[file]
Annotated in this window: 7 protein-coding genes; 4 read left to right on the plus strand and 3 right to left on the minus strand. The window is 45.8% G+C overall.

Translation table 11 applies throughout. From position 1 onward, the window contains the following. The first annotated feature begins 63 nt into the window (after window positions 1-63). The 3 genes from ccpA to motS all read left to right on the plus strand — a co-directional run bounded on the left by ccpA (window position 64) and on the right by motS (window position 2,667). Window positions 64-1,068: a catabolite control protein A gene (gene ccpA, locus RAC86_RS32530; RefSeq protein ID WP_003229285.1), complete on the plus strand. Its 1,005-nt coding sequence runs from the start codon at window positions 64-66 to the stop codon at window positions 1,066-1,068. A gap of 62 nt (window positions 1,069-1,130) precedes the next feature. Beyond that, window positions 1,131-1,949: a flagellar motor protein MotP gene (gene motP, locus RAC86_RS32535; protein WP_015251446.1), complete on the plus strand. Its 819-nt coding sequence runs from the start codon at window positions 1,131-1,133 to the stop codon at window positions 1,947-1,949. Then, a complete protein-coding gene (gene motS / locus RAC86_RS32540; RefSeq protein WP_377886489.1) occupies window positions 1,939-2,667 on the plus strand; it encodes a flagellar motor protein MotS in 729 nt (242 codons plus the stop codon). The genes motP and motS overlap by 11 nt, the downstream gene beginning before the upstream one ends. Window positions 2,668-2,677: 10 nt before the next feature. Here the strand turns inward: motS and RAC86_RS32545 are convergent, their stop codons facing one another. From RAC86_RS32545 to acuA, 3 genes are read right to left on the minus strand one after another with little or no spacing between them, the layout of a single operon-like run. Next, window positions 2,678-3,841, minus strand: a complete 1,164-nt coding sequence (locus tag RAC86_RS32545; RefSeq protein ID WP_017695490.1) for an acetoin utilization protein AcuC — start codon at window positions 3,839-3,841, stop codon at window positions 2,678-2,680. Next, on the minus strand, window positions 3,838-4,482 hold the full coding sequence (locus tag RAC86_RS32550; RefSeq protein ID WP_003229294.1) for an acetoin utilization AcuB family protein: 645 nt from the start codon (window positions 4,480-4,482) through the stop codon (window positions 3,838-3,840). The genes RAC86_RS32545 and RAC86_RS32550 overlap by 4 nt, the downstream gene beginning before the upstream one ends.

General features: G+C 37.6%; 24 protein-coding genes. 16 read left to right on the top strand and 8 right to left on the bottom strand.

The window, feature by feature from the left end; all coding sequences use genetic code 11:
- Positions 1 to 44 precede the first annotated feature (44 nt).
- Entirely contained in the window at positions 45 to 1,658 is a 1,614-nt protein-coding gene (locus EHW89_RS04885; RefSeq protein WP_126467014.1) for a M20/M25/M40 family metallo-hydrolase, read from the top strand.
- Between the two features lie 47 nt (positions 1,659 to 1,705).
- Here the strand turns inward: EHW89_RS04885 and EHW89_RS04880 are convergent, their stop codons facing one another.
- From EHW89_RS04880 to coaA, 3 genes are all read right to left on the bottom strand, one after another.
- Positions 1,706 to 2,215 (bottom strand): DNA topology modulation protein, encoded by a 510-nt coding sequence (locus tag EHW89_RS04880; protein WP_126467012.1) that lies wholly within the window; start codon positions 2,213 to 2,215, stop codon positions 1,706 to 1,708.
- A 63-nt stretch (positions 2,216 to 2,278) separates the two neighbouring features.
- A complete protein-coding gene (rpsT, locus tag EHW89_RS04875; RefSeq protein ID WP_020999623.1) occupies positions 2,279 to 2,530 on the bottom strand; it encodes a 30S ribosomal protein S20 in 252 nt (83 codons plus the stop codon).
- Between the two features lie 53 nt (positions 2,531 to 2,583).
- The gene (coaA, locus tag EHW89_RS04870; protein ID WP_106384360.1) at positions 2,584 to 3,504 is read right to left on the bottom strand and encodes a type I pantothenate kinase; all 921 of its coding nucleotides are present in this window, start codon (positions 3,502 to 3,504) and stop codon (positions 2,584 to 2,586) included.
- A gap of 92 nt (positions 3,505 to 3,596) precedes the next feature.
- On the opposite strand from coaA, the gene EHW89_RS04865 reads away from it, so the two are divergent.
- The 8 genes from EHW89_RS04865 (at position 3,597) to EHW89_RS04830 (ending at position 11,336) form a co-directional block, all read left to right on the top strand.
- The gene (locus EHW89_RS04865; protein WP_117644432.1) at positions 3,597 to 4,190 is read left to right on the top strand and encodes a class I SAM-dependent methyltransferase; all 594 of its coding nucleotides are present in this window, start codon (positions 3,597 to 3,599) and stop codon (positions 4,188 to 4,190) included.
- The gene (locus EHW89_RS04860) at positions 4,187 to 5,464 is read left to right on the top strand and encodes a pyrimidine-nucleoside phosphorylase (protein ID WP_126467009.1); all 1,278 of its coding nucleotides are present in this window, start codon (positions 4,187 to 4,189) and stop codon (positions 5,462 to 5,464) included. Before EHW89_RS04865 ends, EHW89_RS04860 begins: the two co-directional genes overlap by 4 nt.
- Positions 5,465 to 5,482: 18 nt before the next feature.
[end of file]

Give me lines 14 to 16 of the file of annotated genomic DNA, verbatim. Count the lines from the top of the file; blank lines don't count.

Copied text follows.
- The gene (coaA, locus tag EHW89_RS04870; protein ID WP_106384360.1) at positions 2,584 to 3,504 is read right to left on the bottom strand and encodes a type I pantothenate kinase; all 921 of its coding nucleotides are present in this window, start codon (positions 3,502 to 3,504) and stop codon (positions 2,584 to 2,586) included.
- A gap of 92 nt (positions 3,505 to 3,596) precedes the next feature.
- On the opposite strand from coaA, the gene EHW89_RS04865 reads away from it, so the two are divergent.